It took me a while but I finished William Manchester's "American Caesar: Douglas MacArthur 1880-1964." I grew up in a household where Douglas MacArthur was remembered fondly, probably more for political than military reasons. After reading Manchester's 1978 biography of the man, I much better understand why those who served under him either loved him or loathed him. His military genius--until nearly the end--exceeded that of all other Allied generals during WW II, as did his hauteur.
MacArthur was a man born out of time. He was a patrician, a Victorian liberal to a greater extent than even his older contemporaries like Pershing. Only Franklin Roosevelt matched MacArthur's sense of a superior's noblesse oblige, and Roosevelt knew how to disguise his.
MacArthur's tumultuous personal life was entirely new to me. No one I knew talked about his first short-lived marriage or the woman he "kept" in a Washington, DC hotel while he was the Army Chief of Staff. I had known, on the one hand, that during the Korean War MacArthur had urged "salting" the North Korea-China border with radioactive waste, and on the other, that he had urged both John F. Kennedy and Lyndon Johnson to stay out of Vietnam.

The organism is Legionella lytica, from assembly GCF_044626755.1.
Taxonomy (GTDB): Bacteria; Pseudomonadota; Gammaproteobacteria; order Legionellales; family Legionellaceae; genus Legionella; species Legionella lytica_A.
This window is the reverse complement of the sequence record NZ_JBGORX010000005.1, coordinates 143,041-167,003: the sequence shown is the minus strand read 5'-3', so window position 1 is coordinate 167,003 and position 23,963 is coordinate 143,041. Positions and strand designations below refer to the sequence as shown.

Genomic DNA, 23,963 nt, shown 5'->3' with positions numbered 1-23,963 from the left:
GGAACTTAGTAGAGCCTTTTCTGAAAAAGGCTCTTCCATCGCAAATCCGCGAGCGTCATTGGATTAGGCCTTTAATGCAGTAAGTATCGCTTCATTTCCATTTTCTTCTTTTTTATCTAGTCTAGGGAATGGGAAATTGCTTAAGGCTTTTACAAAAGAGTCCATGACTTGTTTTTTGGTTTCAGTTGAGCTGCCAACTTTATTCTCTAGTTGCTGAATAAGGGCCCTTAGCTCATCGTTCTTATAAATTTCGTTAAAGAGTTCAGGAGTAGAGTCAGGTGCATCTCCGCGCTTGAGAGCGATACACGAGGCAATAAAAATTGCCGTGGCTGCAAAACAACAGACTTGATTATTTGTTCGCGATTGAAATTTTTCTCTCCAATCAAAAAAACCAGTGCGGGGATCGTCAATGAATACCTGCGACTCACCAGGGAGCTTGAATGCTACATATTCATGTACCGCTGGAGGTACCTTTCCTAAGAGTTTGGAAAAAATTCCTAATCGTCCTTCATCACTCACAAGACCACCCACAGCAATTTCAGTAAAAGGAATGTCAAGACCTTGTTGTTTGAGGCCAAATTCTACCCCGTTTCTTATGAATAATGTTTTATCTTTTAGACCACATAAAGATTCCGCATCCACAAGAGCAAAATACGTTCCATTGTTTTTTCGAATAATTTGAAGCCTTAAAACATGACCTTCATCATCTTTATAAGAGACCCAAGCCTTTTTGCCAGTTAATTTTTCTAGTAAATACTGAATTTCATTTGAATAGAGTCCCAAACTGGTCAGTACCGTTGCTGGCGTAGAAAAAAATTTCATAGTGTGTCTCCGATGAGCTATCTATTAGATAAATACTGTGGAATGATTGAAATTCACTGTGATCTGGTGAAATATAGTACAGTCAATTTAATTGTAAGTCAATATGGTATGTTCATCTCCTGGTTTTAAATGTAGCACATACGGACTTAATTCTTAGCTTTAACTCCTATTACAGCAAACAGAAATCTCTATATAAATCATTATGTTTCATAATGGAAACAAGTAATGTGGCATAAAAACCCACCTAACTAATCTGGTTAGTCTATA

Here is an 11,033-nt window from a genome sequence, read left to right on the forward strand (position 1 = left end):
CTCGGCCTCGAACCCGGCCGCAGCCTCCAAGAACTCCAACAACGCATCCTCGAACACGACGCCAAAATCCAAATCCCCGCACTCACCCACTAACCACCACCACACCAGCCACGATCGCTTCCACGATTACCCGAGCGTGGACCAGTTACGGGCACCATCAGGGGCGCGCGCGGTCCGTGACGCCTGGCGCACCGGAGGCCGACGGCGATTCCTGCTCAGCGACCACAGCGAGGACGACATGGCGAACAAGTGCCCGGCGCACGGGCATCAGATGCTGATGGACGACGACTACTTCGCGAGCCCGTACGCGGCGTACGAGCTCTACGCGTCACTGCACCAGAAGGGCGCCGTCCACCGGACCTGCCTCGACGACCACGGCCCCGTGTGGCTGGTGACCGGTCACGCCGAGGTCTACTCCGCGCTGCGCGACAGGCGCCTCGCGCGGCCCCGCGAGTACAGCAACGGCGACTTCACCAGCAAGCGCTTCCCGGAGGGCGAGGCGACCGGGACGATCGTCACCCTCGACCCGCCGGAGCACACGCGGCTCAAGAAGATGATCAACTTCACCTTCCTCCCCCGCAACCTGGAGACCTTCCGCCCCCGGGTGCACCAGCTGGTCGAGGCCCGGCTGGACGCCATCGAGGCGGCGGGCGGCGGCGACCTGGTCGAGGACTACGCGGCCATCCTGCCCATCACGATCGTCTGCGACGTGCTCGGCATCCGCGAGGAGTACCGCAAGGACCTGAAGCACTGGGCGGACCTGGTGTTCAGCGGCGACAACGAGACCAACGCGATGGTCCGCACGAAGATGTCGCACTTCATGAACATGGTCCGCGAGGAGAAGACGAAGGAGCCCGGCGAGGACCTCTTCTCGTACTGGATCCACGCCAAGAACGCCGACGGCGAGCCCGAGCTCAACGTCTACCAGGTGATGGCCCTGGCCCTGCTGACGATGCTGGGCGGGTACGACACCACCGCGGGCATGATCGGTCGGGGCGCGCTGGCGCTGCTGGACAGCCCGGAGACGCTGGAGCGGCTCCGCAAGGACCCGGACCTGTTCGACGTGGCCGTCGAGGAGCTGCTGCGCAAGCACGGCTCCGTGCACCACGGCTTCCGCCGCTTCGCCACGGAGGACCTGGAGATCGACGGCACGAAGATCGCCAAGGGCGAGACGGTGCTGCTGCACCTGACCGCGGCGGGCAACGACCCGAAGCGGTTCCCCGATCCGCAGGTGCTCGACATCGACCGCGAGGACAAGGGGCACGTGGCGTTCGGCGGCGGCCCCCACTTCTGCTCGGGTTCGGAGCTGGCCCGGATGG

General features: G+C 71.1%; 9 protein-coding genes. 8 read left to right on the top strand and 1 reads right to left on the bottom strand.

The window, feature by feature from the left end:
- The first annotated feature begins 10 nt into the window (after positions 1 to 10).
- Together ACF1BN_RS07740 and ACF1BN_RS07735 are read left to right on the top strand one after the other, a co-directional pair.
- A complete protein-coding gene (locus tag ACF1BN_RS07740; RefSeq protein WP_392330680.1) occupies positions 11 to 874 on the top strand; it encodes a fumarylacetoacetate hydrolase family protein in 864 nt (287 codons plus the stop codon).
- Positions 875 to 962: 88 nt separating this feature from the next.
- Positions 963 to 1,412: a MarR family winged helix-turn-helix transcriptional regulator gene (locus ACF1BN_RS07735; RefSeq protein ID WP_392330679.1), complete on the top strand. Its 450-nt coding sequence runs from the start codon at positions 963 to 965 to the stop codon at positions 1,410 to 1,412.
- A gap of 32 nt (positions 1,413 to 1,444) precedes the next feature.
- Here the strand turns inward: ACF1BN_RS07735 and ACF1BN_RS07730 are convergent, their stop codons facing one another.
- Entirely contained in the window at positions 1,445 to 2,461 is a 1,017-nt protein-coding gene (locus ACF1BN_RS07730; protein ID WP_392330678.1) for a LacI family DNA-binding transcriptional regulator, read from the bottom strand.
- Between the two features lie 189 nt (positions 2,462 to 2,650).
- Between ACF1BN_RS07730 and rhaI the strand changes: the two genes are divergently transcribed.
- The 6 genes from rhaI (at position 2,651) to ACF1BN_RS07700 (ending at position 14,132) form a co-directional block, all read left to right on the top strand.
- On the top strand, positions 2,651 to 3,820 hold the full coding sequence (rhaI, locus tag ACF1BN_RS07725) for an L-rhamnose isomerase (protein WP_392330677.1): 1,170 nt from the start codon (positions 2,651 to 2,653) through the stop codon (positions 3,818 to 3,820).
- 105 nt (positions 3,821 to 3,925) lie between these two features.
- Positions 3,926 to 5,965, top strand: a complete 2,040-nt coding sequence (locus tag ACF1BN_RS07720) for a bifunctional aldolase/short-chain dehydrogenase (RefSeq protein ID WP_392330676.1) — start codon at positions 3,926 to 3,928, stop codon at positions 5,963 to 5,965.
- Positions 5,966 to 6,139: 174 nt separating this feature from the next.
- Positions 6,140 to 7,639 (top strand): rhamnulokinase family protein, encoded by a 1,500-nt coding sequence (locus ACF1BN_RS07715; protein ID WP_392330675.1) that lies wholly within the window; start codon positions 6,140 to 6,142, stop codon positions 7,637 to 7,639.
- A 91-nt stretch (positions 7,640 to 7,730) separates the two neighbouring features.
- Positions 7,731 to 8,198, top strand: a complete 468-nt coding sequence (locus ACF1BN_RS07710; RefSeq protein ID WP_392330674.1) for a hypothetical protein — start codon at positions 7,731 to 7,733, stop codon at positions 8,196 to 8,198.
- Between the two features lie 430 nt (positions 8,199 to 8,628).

In any event, I won't try to summarize Manchester's 709 pages of well-documented prose. I will instead end with one quote that especially hit home for a Vietnam-era American male (the year of whose 18th birthday coincided with the abolition of the draft):
The President [Franklin Roosevelt] wanted some reassurance on that point [that MacArthur's proposed invasion of the Philippines would be less costly in American lives than the Navy's proposal to invade Formosa]. Casualty lists were lengthening that summer [of 1944]; among those recently killed in action were Joseph P. Kennedy, Jr., a flier, and the sons of Harry Hopkins [one of Roosevelt's closest advisers] and Leverett Saltonstall [a prominent Republican politician], both enlisted men in the Marine Corps. The war was being driven home to public men as the Vietnam War would never be.So remains the case today.